Unconditional love, a word that is known but a word rarely experienced.  I look for it in all my relationships that matter.  It is inside me to want and I believe it is in me to give, but I choose judgement over love sometimes.  Somehow I feel it gives me more power.  But love changes the world, as it has me.  If I want someone to know just how much they mean to me, how much I cherish them, how much they matter to God, then I need to let them know of Jesus love for them.  Jesus can care and protect more than anyone or anything this world has to offer. What other gift can I give to you other than Jesus and His love – what other gift would you want from me?

Father, remind me that your unconditional love is the greatest gift I can give to someone today.  No matter if they are looking for something else, like the forty year old lame beggar at the Beautiful Gate who was looking for a gift of money.  Peter and John said, we do not have money, but we have Jesus, can we give Him to you? Taking the man by the hand they said stand up and walk.  That Lord, that image of love, has not left my mind for some time.  That is the kind of love I want to give away today.  Fill me with Your Spirit and enable me to do that with those I meet.  Thank you for allowing me to be a bit of You in someone’s life. Amen.

Erwin (evanlaar1922)

11 Comments

Filed under 2 Corinthians, BG2, Ezekiel, James, John, New Testament, Old Testament, Psalms, Song of Solomon, Zechariah

Numbers 11; Psalm 48; Isaiah 1; Hebrews 9

Those first days after my dad died, I found myself in the position of arranging his funeral and gathering documents. In the midst of grief, I had timely tasks to complete. Every day there were things to be done, calls to be made, distances to be traveled–and still my own responsibilities to be worked out. It felt like the hardest week of my life. In hindsight, I had no idea then what hard was. The weeks-turned-months that followed brought new responsibilities and unimaginable change. Every day, I am acutely aware of my need for God. I can’t carry this alone.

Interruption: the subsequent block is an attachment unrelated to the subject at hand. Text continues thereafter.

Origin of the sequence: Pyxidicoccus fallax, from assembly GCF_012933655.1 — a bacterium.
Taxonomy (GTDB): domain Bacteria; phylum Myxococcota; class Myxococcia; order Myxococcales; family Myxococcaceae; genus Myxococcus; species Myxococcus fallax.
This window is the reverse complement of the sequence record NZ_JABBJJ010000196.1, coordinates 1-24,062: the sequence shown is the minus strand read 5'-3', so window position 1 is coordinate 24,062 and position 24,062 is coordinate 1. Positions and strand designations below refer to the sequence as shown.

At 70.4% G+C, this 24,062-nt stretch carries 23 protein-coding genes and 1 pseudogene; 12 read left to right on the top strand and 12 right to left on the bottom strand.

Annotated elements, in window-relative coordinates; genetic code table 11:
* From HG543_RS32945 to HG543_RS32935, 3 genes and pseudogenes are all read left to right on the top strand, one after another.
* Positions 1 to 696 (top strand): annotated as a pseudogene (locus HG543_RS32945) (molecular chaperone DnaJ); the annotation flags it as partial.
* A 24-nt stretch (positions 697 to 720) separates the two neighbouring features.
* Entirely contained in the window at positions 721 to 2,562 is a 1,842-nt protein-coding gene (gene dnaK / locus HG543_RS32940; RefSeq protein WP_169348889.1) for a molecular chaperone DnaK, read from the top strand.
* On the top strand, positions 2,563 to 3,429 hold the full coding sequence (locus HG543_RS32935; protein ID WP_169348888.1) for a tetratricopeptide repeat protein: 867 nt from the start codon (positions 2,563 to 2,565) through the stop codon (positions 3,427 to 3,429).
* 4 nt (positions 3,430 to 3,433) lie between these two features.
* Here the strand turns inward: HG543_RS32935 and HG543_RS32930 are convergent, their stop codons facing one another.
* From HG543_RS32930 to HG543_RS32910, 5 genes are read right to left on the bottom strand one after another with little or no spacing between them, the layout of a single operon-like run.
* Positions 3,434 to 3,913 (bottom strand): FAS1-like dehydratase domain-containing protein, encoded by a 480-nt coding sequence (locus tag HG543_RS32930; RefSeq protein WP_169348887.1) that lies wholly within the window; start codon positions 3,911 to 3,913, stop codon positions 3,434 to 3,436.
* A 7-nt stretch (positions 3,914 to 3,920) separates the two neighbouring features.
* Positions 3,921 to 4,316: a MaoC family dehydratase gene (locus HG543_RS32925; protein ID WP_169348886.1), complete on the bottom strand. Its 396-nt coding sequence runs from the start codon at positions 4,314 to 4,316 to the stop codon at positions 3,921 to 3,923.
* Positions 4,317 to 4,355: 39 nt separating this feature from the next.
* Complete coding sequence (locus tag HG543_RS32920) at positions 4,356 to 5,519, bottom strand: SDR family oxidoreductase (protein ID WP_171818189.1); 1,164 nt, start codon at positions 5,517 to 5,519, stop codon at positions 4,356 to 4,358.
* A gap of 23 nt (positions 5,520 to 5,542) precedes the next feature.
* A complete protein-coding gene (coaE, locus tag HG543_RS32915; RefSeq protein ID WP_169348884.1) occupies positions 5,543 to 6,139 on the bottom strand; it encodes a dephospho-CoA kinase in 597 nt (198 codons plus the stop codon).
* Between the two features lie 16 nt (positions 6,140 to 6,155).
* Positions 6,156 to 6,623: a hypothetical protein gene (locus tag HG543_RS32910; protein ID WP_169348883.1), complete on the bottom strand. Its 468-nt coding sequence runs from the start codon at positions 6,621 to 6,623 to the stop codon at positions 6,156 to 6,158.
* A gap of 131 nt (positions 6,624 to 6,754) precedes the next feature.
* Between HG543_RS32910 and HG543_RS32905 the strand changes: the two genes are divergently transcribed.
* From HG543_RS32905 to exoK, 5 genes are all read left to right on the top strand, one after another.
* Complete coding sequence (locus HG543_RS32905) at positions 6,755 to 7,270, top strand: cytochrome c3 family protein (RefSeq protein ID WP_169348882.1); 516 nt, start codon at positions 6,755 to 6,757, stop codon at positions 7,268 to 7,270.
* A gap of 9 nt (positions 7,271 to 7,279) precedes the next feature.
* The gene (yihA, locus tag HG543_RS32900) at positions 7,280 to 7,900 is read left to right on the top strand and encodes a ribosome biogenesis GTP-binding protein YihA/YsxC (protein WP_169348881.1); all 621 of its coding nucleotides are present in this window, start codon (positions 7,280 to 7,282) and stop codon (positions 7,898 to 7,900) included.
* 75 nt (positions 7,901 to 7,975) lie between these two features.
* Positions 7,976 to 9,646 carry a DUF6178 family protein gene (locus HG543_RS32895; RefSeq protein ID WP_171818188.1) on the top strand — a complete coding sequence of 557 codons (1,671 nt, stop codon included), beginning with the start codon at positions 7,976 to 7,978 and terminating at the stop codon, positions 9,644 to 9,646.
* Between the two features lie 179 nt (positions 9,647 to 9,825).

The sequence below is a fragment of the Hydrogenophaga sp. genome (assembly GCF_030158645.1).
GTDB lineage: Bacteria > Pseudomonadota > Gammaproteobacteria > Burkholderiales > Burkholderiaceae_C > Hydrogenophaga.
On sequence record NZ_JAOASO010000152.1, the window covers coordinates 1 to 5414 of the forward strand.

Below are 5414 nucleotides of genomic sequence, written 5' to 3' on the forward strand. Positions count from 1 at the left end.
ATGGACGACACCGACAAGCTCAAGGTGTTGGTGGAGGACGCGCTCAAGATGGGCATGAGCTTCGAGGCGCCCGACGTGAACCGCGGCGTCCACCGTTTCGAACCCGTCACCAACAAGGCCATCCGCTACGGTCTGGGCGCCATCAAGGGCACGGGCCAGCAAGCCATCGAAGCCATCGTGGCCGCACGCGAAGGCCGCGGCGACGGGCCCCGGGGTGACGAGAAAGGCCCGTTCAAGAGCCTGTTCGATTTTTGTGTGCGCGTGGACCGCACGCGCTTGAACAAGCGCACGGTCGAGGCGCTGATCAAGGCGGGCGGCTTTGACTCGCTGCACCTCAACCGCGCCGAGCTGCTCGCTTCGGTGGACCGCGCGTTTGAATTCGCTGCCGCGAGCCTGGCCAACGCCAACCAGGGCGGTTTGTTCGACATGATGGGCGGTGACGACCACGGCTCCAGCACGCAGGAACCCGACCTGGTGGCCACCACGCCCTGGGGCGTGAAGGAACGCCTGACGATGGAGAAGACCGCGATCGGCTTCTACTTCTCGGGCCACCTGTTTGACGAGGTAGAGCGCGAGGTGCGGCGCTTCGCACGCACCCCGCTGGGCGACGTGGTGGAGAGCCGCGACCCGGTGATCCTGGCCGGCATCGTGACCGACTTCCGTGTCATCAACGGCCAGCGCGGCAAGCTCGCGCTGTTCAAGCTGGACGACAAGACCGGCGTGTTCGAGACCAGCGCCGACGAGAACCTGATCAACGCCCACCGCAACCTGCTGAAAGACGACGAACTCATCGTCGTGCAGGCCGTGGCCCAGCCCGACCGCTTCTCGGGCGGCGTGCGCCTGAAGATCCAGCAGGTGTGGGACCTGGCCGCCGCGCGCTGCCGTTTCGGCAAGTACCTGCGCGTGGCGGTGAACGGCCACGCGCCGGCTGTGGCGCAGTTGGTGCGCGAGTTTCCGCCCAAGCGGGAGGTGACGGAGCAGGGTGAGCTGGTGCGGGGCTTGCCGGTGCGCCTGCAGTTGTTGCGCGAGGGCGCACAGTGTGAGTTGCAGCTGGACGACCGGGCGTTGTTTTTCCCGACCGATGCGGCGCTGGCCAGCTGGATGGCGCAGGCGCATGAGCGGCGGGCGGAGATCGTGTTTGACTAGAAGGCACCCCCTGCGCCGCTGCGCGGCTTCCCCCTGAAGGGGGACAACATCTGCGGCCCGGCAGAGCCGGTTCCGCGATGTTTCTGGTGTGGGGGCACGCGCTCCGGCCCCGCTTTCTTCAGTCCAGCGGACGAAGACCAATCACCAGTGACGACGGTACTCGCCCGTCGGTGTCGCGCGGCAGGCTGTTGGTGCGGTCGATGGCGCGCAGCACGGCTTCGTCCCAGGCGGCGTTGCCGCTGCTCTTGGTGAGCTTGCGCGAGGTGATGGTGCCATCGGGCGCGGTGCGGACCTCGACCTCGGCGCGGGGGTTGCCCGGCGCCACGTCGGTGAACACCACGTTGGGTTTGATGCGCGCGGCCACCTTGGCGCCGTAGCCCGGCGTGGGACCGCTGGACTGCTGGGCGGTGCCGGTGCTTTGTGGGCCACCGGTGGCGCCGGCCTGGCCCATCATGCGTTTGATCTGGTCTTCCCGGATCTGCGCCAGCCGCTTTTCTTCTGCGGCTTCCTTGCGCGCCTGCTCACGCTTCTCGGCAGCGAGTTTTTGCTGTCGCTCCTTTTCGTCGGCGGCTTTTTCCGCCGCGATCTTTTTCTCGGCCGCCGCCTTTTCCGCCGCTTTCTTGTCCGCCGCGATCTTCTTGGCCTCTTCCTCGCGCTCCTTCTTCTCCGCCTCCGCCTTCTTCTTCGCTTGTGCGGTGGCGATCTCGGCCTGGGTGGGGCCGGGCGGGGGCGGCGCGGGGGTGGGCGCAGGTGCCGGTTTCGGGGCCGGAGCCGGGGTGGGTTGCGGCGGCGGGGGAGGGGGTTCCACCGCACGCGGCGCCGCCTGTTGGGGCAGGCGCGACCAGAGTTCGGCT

Oh, thank you, God, for the friends and professionals You’ve put in our lives who have surrounded us with prayer, encouragement, meals, help, and guidance.

When Moses talks to the Lord about what felt impossible, God responded:

23 Then the Lord said to Moses, “Has my arm lost its power? Now you will see whether or not my word comes true!” (Numbers 11:23, NLT)

It gives me peace to know I have a Father who knows what’s going on and hears my prayers. I can turn to Him in situations completely out of my control and trust He is in control. Whether in overwhelm or in praise, I call out to Him, my God forever and ever.

12 Go, inspect the city of Jerusalem.
    Walk around and count the many towers.
13 Take note of the fortified walls,
    and tour all the citadels,
that you may describe them
    to future generations.
14 For that is what God is like.
    He is our God forever and ever,
    and he will guide us until we die. (Psalm 48:12-14, NLT)

Lord, thank you. Thank you for catching my tears and hearing my prayers. Thank you for walking with me and for carrying the weight of these months–your strong arms that never lose power. You are sovereign. You are faithful. You are trustworthy. You are good.

Courtney (66books365)

2 Comments

Filed under 66 Books, Bible in a year reading plan, M'Cheyne Bible reading plan, Uncategorized

Genesis 5; Matthew 5; Ezra 5; Acts 5

When God created human beings, he made them to be like himself. (Genesis 5:1b, NLT)

Not much farther down the page, this:

When Adam was 130 years old, he became the father of a son who was just like him—in his very image. He named his son Seth. (Genesis 5:3, NLT)

A lineage of fathers and sons ensues–generations. But Enoch’s mention reads a little differently.

21 When Enoch was 65 years old, he became the father of Methuselah. 22 After the birth of Methuselah, Enoch lived in close fellowship with God for another 300 years, and he had other sons and daughters. 23 Enoch lived 365 years, 24 walking in close fellowship with God. Then one day he disappeared, because God took him. (Genesis 5:21-24, NLT, emphasis mine)

Just like Amy, I pick a focus word each year. Last year’s was COMMUNITY. This year, it’s RESTORE.

I was driving back from the library last night and listened to segments of a radio sermon. I’d love to go back and give it my full attention, but there was a part where the pastor talked about busyness, the badge people wear with weary and pride, and how if we’re so busy, it’s because we choose it. (His wording was much more poignant, to be sure.)

It stirred up a connection to an inbox article I read the other day about quiet time in the Word, and specifically bullet point three (dealing with busyness and, ahem, restoration.).